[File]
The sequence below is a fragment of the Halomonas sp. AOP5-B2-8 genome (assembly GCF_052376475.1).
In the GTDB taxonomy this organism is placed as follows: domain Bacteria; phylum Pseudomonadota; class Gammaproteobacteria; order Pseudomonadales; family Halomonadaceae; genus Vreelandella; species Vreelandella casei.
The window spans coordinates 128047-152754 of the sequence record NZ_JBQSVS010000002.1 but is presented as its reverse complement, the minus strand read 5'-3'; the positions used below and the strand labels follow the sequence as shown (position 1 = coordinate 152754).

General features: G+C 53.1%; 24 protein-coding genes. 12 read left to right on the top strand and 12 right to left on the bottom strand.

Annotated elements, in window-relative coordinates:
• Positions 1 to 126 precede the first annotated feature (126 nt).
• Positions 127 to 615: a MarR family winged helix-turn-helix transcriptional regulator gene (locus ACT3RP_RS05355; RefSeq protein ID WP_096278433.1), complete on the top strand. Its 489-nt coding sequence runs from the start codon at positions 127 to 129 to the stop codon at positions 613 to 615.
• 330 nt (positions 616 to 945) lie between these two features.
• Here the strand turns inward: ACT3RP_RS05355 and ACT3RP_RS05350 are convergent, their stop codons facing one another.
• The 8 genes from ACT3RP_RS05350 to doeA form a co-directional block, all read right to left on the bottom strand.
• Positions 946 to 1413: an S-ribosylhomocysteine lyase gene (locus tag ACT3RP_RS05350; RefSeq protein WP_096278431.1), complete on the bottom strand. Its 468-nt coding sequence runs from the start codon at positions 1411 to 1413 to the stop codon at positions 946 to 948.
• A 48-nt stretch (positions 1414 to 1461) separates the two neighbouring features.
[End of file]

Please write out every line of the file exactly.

The sequence below is a fragment of the Halomonas sp. AOP5-B2-8 genome (assembly GCF_052376475.1).
In the GTDB taxonomy this organism is placed as follows: domain Bacteria; phylum Pseudomonadota; class Gammaproteobacteria; order Pseudomonadales; family Halomonadaceae; genus Vreelandella; species Vreelandella casei.
The window spans coordinates 128047-152754 of the sequence record NZ_JBQSVS010000002.1 but is presented as its reverse complement, the minus strand read 5'-3'; the positions used below and the strand labels follow the sequence as shown (position 1 = coordinate 152754).

General features: G+C 53.1%; 24 protein-coding genes. 12 read left to right on the top strand and 12 right to left on the bottom strand.

Annotated elements, in window-relative coordinates:
• Positions 1 to 126 precede the first annotated feature (126 nt).
• Positions 127 to 615: a MarR family winged helix-turn-helix transcriptional regulator gene (locus ACT3RP_RS05355; RefSeq protein ID WP_096278433.1), complete on the top strand. Its 489-nt coding sequence runs from the start codon at positions 127 to 129 to the stop codon at positions 613 to 615.
• 330 nt (positions 616 to 945) lie between these two features.
• Here the strand turns inward: ACT3RP_RS05355 and ACT3RP_RS05350 are convergent, their stop codons facing one another.
• The 8 genes from ACT3RP_RS05350 to doeA form a co-directional block, all read right to left on the bottom strand.
• Positions 946 to 1413: an S-ribosylhomocysteine lyase gene (locus tag ACT3RP_RS05350; RefSeq protein WP_096278431.1), complete on the bottom strand. Its 468-nt coding sequence runs from the start codon at positions 1411 to 1413 to the stop codon at positions 946 to 948.
• A 48-nt stretch (positions 1414 to 1461) separates the two neighbouring features.